Essays on Utilitarianism and the case of James Hardie Company Case Study

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The paper "Utilitarianism and the case of James Hardie Company" is a perfect example of a business case study.   There is a lot of duties that a corporation is involved in, they range of production, distribution, marketing and so forth. In order for all these functions to work and run smoothly, the firm has to utilize the help of employees at every stage of the process. In some industries there exist toxic fumes that are produced and can harm the bodies and the health of the employees. It is the duty of the management to ensure that the employees are safeguarded against such incidents.

This is what is termed as an ethical duty towards the employees. This paper is going to explore the unethical case that has been reported regarding the James Hardie executives. Utilitarianism and the case of James Hardie Company Companies in this modern age go too far extents to ensure that the image they show the world id positive and according to the values of humanity. This is the reason why they engage in corporate social responsibility and positive advertising in order to shape public perception.

However, in this instance, the ethical duty of James Hardie Company was violated. Cases of lung cancer were reported from workers who had previously in the company. This prompted uprising from the media and the public as well, this was unethical and irresponsible of the executives. According to utilitarianism, a person can commit a necessary evil if the justification they give show that the evil was for the greater good (Pyle, 1998, p. 293). This is a tactic used by very many people in today’ s world, in relation to the case study the executives of the company were found guilty of falsifying documents regarding the compensation of the people who were suffering deform asbestos disease.

This means that they lied to the public, to the people and to the law. The foundation that was supposed to pay the suffering people were almost facing bankruptcy and the value they were being paid was undervalued by 1.5 billion US dollars. Analyzing the situation critically one may be convinced to attest that the company executives had no other option than to lie to the people.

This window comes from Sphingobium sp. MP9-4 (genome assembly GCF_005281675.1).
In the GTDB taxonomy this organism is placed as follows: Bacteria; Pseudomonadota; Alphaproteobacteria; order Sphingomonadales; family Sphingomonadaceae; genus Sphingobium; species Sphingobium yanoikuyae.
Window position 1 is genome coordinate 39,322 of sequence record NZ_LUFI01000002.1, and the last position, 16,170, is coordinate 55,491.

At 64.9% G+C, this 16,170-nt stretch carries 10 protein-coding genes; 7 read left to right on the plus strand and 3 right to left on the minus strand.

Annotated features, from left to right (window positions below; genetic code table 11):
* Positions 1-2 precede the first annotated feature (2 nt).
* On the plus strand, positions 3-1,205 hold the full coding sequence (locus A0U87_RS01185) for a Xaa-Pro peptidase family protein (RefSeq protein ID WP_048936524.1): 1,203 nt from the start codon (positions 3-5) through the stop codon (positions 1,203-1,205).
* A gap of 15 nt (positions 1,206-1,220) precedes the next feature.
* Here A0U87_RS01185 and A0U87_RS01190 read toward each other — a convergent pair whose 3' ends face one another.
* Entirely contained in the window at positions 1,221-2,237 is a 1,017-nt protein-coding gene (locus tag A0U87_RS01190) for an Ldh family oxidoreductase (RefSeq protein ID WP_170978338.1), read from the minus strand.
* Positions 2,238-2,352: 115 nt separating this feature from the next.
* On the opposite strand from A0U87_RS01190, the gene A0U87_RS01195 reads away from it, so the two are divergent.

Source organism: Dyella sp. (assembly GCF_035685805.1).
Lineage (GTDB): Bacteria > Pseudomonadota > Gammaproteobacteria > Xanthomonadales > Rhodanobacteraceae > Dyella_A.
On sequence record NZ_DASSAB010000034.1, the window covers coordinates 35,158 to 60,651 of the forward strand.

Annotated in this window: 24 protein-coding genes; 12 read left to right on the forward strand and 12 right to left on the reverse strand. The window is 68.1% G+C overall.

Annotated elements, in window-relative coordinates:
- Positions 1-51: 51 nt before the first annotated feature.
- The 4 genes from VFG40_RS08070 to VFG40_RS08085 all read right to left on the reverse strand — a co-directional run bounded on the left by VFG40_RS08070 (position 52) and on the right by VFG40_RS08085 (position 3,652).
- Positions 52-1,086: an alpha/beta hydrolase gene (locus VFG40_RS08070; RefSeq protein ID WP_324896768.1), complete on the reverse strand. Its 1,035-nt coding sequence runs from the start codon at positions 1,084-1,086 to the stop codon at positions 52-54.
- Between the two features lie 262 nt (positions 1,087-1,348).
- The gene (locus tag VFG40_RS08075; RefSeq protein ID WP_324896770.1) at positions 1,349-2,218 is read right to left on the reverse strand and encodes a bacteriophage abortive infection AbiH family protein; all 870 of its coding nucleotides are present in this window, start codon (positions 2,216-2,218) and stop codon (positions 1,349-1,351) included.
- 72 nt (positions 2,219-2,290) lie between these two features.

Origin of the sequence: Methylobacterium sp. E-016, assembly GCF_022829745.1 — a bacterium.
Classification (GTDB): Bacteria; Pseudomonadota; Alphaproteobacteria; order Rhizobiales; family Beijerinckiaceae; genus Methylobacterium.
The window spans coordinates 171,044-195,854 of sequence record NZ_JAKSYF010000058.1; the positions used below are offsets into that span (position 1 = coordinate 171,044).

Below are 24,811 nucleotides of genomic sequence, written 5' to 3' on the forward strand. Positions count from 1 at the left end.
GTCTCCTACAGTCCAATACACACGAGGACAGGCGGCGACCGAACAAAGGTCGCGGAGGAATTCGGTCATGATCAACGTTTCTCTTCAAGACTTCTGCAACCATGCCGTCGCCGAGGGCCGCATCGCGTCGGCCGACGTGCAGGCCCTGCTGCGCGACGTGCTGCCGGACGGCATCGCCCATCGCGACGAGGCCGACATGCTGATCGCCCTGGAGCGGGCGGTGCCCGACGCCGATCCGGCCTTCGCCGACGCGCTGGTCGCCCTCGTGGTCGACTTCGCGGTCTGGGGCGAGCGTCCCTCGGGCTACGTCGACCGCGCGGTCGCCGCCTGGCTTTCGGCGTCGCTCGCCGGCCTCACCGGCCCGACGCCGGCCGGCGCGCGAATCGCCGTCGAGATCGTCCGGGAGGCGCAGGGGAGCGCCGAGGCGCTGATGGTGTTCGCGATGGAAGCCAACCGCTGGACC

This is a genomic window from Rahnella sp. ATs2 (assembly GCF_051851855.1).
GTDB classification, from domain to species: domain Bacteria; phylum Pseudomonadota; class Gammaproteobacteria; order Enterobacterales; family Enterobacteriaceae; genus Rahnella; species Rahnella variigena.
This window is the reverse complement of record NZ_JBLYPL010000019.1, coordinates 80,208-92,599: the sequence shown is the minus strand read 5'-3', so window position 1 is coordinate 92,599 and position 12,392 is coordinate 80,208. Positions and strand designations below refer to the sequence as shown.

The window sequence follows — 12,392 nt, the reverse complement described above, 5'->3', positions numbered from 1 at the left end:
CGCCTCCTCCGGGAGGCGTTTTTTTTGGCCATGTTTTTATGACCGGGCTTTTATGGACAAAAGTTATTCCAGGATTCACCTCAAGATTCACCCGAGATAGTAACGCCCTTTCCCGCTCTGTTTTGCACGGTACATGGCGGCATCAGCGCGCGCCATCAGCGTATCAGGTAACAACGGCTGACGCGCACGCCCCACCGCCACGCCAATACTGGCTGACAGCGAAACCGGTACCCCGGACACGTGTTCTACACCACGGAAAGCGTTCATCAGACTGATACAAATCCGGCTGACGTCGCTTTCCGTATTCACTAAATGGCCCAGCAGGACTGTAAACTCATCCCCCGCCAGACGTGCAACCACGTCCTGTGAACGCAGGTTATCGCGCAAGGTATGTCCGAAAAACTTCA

Utilitarianism has it that a person does not always have to tell the truth if it is going to cause harm to the people affected parties. In this instance, the truth would have meant that the people would find out that their compensation was already running low and the chance of accessing it was minimal. This truth would have sent a wave of despair and pain to already suffering people. The chances of such a person falling into the mental depression are high which means their recovery form the diseases would have been lowered.

The result would be that critical cases would be more of those people (Scarre, (2002, pg. 129). The executive considered this factor and concluded that the truth was not the best form of action in that given scenario. I tend to agree with them on this, making people suffer psychologically is not something anyone would wish to do, so it is better to avoid it. However, one might argue that in utilitarianism, one  must hold to the general principle that morality must depend on balancing the beneficial and harmful consequences of one's conduct.

This according to me is a factor that the executives considered, but unfortunately got caught and the truth came out thereby leading to more damage (Johnson, 2007, p. 209).

References

Goree, K. (2007). Ethics in the workplace. Mason, Ohio: Thomson/South-Western.

Hilgert, R. L., Truesdell, J. L., & Lochhaas, P. H. (2001). Christian ethics in the workplace. St. Louis, MO: Concordia.

Johnson, C. E. (2007). Ethics in the workplace: Tools and tactics for organizational transformation. Thousand Oaks, Calif: SAGE Publications.

Larmer, R. A. H. (2002). Ethics in the workplace: Selected readings in business ethics. Belmont, CA: Wadsworth Thomson Learning.

Mill, J. S. (1910). Utilitarianism, liberty, and representative government. London: Dent.

Pyle, A. (1998). Utilitarianism. London: Routledge/Thoemmes Press.

Read One Philosopher’s Approach to Business Ethics in your textbook, Shaw et al (2013), pp.105-112. Use the content to develop your essay.

Scarre, G. (2002). Utilitarianism. London: Routledge.

Smart, J. J. C., & Williams, B. (1973). Utilitarianism: For and against. Cambridge [Eng.: University Press.

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